The wine

Addison has a collection of 10,000 bottles of wine, with an emphasis on First Growth Bordeaux, the top tier of French Bordeaux wines. The depth of its wine cellar has helped Addison retain Wine Spectator’s Grand Award — an honor held by just 95 restaurants worldwide — every year since 2009.

The sourdough bread course at Addison Restaurant.

The sourdough bread course at Addison Restaurant.

(Michael Rocha/The San Diego Union-Tribune)

The bread course

What’s more Californian than sourdough bread? A fresh-baked boule, brushed with clarified brown butter and served with spreads, arrives as the seventh course. When the restaurant shut down in 2020 due to the pandemic, Di Palma started baking bread to pass the time. Her now 3-year-old starter is the base for all the loaves baked in-house daily.

The kanpachi sashimi course at Addison Restaurant in San Diego.

The kanpachi sashimi course at Addison Restaurant in San Diego.

(Courtesy of Eric Wolfinger)

The sea

Pacific seafood is the principal protein in the Addison dining experience, from caviar to scallops and from Kumamoto oysters to Hokkaido sea urchin. The artistic kanpachi sashimi course is a handcrafted “flower bud” made from slivers of raw yellowtail hand-rolled between “petals” of preserved pear and salted kiwi. And the mouthwatering splendid alfonsino course is a snapper-like deep-sea fish showered in a hot oil bath that crystallizes its delicate pink scales. It’s served in a pool of clam butter. This focus on seafood is one of many ways Bradley lightened up the menu in 2020 by transitioning his concept from modern French to California gastronomy. One dish on the current tasting menu, squab yakitori with peanut miso, is both reminiscent of the older French style with the light Asian touch of the new.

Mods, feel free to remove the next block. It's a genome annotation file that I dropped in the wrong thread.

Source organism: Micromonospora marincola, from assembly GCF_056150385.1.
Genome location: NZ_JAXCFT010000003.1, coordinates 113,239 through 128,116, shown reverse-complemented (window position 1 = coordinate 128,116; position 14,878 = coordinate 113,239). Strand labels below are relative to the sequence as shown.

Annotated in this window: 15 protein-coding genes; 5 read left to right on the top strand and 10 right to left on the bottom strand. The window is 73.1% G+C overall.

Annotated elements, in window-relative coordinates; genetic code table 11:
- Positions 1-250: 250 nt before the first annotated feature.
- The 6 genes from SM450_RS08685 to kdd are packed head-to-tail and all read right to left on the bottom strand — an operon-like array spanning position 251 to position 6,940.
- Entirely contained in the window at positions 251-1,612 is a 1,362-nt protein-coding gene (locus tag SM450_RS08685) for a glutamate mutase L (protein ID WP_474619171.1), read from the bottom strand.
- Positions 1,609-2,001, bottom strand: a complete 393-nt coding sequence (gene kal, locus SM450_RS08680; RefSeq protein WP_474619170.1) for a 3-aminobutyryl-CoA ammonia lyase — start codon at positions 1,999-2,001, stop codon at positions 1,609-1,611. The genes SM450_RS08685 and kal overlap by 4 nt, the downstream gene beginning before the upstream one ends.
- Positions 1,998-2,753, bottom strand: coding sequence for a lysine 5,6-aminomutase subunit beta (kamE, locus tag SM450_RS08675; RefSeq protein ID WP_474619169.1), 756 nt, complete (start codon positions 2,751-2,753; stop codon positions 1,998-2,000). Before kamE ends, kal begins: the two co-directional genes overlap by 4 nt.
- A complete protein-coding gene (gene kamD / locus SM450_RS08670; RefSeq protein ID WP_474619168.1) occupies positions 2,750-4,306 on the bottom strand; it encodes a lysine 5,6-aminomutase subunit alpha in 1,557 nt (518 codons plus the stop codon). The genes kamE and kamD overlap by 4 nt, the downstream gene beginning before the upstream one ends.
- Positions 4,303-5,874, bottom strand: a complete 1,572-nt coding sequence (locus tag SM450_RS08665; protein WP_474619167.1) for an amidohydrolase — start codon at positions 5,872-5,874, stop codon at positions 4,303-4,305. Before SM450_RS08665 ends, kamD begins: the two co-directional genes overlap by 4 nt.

The splendid alfonsino seafood course at Addison Restaurant in San Diego.

The splendid alfonsino seafood course at Addison Restaurant in San Diego.

(Michael Rocha/The San Diego Union-Tribune)

Sweet treats

Ending the meal is another wow moment: the five-part dessert course. There’s a plated chocolate and praline pastry, a foamy yuzu custard, mini fig-wafer and horchata cream cones, and wildflower honeycomb. But my favorite, and Bradley’s as well, is the berry-beet tartlette, with a cheesecake base draped with a berry gel and tucked in a tangy beet shell. It’s beautiful and the perfect bite of tart and sweet to end the meal.

The five-dish dessert course on the tasting menu at Addison Restaurant.

The five-dish dessert course on the tasting menu at Addison Restaurant.

(Michael Rocha/The San Diego Union-Tribune)

The goodbye

Addison guests have always received a parting gift after their meal. In its early days as a modern French restaurant, Addison gave diners fresh-baked macaron cookies. Now diners go home with a ribbon-wrapped jar of fresh-toasted California granola.

“This way the meal technically doesn’t end until the next morning,” Bradley said of the breakfast treat. “What I truly want people to grasp is when you come here you know where you are and you leave here wanting to come back again.”

Addison restaurant diners are sent home with a jar of fresh-toasted granola.

Addison restaurant diners are sent home with a jar of fresh-toasted granola.

(Pam Kragen/The San Diego Union-Tribune)

Addison

When: 5 to 10 p.m. Tuesdays-Saturdays

Where: 5200 Grand Del Mar Way, San Diego

Phone: (858) 314-1900

Online: addisondelmar.com